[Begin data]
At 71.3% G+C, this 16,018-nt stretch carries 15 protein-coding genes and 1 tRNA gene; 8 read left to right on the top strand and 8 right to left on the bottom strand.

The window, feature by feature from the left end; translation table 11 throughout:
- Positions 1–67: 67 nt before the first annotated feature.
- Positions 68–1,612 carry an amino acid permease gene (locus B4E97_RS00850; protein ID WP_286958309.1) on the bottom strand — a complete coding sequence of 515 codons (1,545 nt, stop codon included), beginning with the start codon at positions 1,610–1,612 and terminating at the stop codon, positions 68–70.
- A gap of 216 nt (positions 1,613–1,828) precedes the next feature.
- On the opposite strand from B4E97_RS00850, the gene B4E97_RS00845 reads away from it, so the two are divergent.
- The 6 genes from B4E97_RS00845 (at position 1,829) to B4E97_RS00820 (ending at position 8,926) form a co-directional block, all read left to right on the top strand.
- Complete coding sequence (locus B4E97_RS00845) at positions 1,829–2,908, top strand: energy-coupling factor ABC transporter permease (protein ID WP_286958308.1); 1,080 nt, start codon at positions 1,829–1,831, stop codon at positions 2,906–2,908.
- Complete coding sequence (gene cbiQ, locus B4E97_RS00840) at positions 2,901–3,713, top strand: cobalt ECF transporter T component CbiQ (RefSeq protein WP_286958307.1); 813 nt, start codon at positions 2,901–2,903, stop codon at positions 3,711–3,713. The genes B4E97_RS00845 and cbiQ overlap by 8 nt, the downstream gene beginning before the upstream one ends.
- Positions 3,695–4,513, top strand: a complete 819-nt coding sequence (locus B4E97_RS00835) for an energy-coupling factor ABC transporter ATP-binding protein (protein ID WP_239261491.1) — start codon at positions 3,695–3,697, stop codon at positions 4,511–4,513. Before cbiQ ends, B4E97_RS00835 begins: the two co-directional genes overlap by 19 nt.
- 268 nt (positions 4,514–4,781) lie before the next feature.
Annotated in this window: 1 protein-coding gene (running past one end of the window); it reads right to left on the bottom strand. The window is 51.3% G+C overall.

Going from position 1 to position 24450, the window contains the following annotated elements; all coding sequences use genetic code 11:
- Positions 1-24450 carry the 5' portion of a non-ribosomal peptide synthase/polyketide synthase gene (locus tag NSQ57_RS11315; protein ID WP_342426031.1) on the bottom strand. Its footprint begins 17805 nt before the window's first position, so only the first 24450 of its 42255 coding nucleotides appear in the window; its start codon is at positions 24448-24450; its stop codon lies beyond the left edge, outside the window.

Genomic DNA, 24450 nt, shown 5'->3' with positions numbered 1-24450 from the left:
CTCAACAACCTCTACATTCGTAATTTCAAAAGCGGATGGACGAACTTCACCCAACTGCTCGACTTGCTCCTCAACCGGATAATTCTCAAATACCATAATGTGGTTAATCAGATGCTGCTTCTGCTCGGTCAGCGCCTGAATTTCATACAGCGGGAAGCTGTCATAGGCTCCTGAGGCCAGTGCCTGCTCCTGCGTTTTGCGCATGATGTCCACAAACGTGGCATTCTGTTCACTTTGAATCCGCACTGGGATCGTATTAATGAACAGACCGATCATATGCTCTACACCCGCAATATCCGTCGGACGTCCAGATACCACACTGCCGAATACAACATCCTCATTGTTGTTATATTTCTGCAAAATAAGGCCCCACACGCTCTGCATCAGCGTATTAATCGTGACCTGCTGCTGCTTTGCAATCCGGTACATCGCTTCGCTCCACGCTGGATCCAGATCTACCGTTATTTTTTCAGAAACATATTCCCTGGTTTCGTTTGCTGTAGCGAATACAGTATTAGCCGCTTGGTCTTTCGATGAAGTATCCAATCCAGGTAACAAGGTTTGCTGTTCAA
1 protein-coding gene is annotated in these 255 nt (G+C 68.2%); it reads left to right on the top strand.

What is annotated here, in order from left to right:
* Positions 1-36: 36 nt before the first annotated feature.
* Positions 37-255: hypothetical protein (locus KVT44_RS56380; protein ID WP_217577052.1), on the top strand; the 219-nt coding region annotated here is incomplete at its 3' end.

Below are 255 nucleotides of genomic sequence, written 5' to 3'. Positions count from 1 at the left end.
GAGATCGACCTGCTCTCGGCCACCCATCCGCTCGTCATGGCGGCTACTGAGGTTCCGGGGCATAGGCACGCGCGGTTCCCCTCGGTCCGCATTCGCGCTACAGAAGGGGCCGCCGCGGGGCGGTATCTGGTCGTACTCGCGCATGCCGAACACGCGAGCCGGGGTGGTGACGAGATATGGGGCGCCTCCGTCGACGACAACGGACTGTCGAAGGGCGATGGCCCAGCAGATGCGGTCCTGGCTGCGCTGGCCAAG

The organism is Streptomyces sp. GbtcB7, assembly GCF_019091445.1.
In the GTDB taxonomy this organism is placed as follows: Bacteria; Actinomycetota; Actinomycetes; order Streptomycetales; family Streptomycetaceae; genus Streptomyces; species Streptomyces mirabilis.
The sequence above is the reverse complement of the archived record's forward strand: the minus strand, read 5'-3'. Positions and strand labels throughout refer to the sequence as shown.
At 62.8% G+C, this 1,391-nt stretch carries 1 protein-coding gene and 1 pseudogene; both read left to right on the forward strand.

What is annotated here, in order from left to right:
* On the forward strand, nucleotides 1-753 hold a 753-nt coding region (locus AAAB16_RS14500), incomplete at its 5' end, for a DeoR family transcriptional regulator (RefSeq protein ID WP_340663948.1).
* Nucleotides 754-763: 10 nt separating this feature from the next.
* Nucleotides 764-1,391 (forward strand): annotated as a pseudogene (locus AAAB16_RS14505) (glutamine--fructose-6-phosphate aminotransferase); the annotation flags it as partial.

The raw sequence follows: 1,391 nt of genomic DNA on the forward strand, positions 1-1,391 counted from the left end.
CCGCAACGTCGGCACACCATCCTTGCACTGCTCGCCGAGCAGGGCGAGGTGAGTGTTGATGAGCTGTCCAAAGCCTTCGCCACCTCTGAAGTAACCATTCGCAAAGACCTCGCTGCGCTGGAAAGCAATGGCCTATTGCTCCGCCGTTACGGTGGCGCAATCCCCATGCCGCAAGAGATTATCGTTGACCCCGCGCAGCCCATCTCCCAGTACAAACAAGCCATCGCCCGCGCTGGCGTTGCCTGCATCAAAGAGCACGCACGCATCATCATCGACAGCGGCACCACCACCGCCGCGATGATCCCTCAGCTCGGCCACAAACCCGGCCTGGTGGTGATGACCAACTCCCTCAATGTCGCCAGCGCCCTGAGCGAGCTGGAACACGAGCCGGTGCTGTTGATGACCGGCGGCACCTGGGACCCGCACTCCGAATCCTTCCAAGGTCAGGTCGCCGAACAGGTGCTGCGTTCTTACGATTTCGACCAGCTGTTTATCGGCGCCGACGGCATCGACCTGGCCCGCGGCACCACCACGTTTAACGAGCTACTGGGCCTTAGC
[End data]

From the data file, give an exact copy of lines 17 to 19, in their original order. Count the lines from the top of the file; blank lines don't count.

1 protein-coding gene is annotated in these 255 nt (G+C 68.2%); it reads left to right on the top strand.

What is annotated here, in order from left to right:
* Positions 1-36: 36 nt before the first annotated feature.